our posts tagged “xamarin”
With an estimated 3.2 billion smartphone users in 2019, the mobile app
industry is growing and not showing any signs of slowing down. Along
with this growth in smartphone usage comes increased demands and
expectations from end users. Apps need to use the latest smartphone
features, be fast & easy to use. This is further complicated with the
need to develop for both Android and Apple smartphones as well as
tablets. For someone with an app idea, considering all these factors
can be a bit overwhelming. This is where Infinity Interactive steps
in. Infinity has extensive experience in the mobile app arena and can
help you identify the best approach for your app and target audience.
Today, companies are not just restricted to developing a native mobile
app. They can also build mobile web apps, progressive web apps, and
cross-platform apps. This post will cover the pros and cons of each
with the hope of giving a clear path for taking an app idea into app
Even on mobile, sometimes you need to show people a PDF. In your Xamarin Android app, for most situations, having the user download the document to view it outside of the app using Android's native document viewer is probably fine. But what if the design specifies displaying the document in the app? And what if that document is 100+ pages long? We recently ran into this here at Infinity Interactive and needless to say, displaying a PDF in your Xamarin Android app is not as straightforward as one might expect.
In the beginning, there were iOS, Android, and the Web. Entirely separate
platforms that had to be developed as such.
Then, along came Xamarin. Developers could write iOS and Android apps
using a single codebase, but we were still on our own for Web development.
Now, Uno has emerged. Building on top of Xamarin, it gives us the
power to write iOS, Android, Web, and even UWP applications using
shared logic and UI!
Infinity loves Perl and we're happy to announce our
The Perl Conference 2017.
Infinity is proud to be a sponsor for the conference, and pleased to
Perl in a Day
workshop by John "genehack" Anderson. Additionally, John is presenting
"A Modest Introduction to Swift"
talk, and Jay Hannah is giving a talk on
"Civic Hacking: TIF is millions of YOUR tax dollars".
And one more thing… we're giving you a conference app on iOS and
Android, to make it easier to browse the schedule on your mobile
We do a lot of work with apps and Xamarin here at Infinity. We’ve seen
that adding animations to our Xamarin.iOS or Xamarin.Android app makes
for a more appealing user experience. But if those animations are
overly detailed, programming them may take quite a bit of time. Well,
thanks to Lottie (an Open Source
animation tool from Airbnb) and
Lottie Xamarin (a set of
Xamarin bindings for Lottie created by
Martijn van Dijk), it's a lot easier to
add animations into our apps. Let's check it out.
Infinity Interactive is proud to announce that we are officially a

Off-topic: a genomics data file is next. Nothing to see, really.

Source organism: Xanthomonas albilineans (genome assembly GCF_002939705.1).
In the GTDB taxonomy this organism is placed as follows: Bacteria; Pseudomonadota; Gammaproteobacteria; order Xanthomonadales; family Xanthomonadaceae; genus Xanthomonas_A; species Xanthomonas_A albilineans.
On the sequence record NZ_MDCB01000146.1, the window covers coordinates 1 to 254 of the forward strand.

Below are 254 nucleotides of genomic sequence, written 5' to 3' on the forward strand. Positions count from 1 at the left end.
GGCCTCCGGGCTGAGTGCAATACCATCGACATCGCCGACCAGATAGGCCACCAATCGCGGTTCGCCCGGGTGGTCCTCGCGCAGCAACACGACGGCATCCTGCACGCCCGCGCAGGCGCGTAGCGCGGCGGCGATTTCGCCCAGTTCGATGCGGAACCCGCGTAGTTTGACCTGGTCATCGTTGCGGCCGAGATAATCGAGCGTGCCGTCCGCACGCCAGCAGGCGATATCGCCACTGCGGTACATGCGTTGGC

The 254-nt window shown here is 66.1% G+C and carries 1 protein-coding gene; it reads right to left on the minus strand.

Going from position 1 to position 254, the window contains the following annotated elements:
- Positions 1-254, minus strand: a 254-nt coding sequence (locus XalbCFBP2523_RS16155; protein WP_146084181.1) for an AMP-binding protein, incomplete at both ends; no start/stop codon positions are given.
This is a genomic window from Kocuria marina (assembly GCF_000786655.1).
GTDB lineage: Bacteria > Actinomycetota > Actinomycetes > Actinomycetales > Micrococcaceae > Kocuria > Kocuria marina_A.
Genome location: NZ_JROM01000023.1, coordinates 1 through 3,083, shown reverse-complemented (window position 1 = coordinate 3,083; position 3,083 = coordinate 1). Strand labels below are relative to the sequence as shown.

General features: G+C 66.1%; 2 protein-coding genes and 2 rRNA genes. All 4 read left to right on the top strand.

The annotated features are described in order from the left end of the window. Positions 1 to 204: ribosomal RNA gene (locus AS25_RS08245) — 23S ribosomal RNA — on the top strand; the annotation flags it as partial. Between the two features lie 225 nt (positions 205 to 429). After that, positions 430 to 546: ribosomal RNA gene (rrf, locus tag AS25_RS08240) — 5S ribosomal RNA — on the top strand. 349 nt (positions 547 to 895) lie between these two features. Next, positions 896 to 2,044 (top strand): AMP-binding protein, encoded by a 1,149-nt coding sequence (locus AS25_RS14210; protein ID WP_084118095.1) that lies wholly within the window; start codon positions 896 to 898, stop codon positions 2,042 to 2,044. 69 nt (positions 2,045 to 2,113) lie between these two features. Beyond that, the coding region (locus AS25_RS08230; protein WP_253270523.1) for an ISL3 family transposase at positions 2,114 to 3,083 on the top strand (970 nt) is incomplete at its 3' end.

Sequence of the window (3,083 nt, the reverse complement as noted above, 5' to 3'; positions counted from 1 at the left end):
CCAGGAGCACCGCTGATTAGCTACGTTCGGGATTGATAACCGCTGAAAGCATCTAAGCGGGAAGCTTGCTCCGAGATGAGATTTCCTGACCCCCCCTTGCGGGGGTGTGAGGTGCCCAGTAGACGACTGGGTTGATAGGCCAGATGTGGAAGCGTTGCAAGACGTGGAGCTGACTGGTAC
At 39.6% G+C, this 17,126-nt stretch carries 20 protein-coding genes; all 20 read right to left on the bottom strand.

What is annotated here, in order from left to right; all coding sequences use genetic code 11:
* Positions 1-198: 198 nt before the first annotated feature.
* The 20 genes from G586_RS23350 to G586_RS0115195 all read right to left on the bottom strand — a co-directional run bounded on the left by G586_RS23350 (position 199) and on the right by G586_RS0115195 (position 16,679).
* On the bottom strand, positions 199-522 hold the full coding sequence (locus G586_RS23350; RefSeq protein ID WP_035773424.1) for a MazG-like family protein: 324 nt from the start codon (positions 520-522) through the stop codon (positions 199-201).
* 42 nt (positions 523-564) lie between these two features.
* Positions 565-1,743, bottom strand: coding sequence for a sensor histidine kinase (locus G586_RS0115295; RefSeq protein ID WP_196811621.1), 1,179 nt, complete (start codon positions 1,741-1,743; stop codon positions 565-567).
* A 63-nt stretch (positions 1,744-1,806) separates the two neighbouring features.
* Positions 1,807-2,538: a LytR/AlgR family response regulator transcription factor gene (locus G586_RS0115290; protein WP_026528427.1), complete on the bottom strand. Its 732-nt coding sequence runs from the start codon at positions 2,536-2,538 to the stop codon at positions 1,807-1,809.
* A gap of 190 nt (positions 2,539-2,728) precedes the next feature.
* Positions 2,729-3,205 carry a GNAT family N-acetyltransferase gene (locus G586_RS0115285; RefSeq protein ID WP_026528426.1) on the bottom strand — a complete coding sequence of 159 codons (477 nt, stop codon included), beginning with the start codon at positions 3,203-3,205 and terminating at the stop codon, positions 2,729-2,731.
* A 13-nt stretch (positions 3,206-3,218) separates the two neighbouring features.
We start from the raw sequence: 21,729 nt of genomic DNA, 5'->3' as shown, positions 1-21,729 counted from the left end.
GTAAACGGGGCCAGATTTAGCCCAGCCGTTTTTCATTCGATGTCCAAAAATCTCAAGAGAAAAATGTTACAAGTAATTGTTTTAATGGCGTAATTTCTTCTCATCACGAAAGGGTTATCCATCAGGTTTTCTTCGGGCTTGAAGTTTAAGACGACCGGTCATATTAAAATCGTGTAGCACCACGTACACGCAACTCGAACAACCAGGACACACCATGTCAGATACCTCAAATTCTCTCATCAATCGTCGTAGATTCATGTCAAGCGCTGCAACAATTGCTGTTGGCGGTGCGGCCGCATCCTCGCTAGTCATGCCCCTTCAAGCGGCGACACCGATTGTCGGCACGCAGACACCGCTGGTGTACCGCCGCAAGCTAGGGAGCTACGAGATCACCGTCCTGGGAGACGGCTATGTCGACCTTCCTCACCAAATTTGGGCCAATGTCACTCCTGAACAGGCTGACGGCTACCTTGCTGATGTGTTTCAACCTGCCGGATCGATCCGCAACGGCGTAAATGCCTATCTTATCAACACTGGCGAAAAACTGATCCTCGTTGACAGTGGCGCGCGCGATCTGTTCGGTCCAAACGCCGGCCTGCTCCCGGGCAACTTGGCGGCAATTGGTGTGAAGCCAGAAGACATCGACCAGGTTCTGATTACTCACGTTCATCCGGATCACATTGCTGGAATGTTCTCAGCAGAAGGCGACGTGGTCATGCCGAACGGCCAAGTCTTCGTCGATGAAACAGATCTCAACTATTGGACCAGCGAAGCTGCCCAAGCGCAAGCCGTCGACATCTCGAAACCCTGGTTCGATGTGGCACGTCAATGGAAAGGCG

Xamarin Premier Consulting Partner!
Infinity's own Paul Zolnierczyk attended (and presented at)
MKE DOT NET, a one-day development
conference in the Milwaukee area. MKE DOT NET brings together .NET
developers from the Midwest to explore new ideas, code, share
knowledge and discover best practices. Here’s his recap.
YAPC::EU recently hosted their annual
Perl Conference in Cluj-Napoca, Romania, and Infinity Interactive is
proud to have partnered with them in releasing the YAPC::EU mobile
application on iOS and Android. Today, we’ll cover some of the
technical challenges we faced in creating this app, which we built on
the foundation of the
Open Source project that
provided a similar app for
Xamarin Evolve 2016.
If you’re part of the Perl community, you probably know how much
Infinity loves Perl and Open Source. However, you may
not know how much we also love Xamarin
and mobile development --- but after you check out the new
YAPC::EU::2016 app on iOS or Android we've put together, we hope
you’ll appreciate how our love for Open Source is too big to be
limited to just one language or platform.
We're back with the second part of our post on iOS Animations in
Xamarin. In this post I'm detailing some of the animations seen in
an iOS App we recently launched. In
the first part
AddKeyframeWithRelativeStartTime. In this continuation we will look
at animating rotation and scale using
then animating a
We recently launched the app
"tax preparation for people who have better things to do." The iOS app
saves you from having to do your taxes by yourself; instead you just
answer a few questions, snap a couple of photos and a certified tax
professional will take care of your tax return for you. All through a
beautiful & intuitive interface. You can read more about it at
Since we built TaxChat using Xamarin, I
figure this is a great time to write a post on iOS animations in
Xamarin and detail some of the animations seen in the app. If you
don't already know about Xamarin, check out this
introduction to Xamarin
by our resident Xamarin MVP, Sean
Sparkman. Essentially, Xamarin allows you to build native apps for
multiple platforms all in C#, which is pretty sweet.
HTML 5 has proven to not be the silver bullet everyone hoped for. By
their own admission, Facebook's biggest mistake was betting on HTML 5.
While it works well for content, anything more than that needs native
performance. Mobile users demand native performance. The first few
seconds of any mobile user's experience is the most important. Users
will uninstall or never again open an app if they are dissatisfied in
those crucial first moments. So what is the answer if it's not HTML 5?
There's a case to be made that it's Xamarin.